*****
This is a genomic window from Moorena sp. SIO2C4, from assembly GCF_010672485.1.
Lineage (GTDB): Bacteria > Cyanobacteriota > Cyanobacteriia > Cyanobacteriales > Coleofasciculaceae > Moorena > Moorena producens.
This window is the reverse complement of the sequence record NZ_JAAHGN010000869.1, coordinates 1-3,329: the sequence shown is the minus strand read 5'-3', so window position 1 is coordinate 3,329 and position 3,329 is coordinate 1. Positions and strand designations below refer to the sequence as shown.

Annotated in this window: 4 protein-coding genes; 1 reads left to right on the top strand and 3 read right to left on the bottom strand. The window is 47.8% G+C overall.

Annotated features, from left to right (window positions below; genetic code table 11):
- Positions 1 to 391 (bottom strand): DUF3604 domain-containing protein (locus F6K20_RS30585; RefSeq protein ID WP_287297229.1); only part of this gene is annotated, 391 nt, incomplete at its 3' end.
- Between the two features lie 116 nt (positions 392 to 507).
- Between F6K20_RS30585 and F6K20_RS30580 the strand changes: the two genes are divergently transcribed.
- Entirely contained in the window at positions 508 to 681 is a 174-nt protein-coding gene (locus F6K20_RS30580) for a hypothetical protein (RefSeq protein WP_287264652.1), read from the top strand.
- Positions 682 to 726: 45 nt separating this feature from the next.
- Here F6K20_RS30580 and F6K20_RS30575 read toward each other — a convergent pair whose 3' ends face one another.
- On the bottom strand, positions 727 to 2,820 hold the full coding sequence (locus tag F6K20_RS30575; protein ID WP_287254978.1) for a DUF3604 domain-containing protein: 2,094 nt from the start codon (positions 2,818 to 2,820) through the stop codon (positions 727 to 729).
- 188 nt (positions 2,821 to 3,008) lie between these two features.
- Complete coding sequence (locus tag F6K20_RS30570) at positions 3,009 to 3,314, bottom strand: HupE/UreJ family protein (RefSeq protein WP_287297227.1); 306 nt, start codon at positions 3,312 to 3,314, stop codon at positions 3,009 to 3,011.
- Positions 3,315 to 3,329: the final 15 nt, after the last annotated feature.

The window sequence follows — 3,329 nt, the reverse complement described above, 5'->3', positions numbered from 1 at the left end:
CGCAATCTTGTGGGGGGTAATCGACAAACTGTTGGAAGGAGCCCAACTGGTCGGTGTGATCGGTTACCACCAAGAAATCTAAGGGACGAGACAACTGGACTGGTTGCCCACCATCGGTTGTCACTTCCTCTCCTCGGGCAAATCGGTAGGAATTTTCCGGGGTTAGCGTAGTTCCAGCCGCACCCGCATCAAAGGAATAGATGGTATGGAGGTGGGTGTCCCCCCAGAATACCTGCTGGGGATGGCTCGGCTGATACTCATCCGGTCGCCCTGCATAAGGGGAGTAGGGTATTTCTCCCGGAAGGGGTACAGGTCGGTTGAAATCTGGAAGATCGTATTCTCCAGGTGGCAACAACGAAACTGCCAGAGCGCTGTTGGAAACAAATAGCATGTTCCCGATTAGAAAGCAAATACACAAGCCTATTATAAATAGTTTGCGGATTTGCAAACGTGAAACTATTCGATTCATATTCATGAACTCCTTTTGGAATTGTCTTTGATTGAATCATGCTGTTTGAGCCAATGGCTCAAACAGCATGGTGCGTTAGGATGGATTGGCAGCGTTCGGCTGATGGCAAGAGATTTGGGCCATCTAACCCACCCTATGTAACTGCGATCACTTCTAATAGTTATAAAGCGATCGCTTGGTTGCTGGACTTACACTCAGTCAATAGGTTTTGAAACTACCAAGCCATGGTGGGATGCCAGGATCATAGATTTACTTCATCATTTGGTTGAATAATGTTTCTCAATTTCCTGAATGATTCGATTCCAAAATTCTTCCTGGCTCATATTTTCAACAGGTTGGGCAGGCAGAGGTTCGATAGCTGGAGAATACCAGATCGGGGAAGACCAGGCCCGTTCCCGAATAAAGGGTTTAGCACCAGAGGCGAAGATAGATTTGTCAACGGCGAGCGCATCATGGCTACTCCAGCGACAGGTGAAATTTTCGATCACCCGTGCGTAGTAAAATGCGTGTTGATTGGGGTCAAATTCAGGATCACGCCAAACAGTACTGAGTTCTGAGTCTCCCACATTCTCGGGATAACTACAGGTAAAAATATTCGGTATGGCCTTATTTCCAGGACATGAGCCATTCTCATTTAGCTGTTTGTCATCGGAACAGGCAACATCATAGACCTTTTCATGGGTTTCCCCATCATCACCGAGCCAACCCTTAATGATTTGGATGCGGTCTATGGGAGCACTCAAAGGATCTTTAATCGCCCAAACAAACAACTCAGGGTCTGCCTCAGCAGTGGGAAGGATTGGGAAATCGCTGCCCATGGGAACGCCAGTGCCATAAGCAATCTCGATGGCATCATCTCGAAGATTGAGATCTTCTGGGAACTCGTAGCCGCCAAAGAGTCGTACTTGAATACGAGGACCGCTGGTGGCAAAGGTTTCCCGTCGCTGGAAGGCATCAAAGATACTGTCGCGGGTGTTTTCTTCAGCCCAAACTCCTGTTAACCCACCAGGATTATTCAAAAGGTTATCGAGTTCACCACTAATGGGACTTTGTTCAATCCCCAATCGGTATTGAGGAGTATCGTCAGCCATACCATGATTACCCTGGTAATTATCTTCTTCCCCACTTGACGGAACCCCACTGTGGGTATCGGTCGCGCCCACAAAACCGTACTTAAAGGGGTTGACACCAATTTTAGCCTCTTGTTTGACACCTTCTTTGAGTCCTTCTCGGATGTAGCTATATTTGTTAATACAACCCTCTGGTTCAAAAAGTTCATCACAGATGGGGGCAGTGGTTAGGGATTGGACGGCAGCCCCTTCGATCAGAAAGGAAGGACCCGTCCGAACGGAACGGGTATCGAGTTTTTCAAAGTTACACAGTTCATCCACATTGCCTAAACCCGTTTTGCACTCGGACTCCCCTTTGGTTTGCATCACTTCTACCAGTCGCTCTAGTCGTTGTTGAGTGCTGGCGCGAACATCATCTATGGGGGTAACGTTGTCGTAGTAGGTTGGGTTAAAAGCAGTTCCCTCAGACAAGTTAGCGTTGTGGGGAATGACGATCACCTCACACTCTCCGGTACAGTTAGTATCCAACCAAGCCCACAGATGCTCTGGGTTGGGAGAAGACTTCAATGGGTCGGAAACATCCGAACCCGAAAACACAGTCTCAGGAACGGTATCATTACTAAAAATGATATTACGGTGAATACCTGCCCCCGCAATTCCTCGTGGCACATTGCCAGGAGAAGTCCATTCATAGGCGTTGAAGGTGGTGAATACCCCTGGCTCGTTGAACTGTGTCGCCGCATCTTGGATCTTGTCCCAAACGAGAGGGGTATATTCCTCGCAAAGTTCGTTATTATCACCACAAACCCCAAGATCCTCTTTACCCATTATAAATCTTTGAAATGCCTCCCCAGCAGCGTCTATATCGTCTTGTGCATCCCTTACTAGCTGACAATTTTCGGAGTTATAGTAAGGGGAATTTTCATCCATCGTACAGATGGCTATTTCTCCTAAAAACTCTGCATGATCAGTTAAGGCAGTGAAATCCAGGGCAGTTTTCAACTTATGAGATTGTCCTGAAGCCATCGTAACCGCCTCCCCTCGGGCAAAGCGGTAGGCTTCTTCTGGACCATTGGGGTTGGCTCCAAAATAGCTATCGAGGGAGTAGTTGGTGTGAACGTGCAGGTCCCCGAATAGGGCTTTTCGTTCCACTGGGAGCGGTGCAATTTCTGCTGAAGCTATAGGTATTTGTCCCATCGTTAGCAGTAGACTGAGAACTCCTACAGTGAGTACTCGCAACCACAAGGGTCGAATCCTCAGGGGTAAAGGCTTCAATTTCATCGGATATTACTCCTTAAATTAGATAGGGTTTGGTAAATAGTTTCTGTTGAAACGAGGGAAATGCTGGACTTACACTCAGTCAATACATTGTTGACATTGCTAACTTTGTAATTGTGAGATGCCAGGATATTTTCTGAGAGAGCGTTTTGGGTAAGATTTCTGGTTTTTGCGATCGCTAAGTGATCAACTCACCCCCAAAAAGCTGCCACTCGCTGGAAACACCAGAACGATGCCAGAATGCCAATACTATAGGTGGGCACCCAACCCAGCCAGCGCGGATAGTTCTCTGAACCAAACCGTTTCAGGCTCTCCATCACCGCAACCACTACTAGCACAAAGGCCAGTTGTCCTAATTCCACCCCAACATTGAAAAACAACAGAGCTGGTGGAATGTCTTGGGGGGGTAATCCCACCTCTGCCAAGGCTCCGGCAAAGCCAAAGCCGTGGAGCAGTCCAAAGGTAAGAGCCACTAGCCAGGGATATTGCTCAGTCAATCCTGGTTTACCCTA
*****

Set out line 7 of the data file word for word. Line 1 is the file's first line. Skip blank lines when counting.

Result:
- Between the two features lie 116 nt (positions 392 to 507).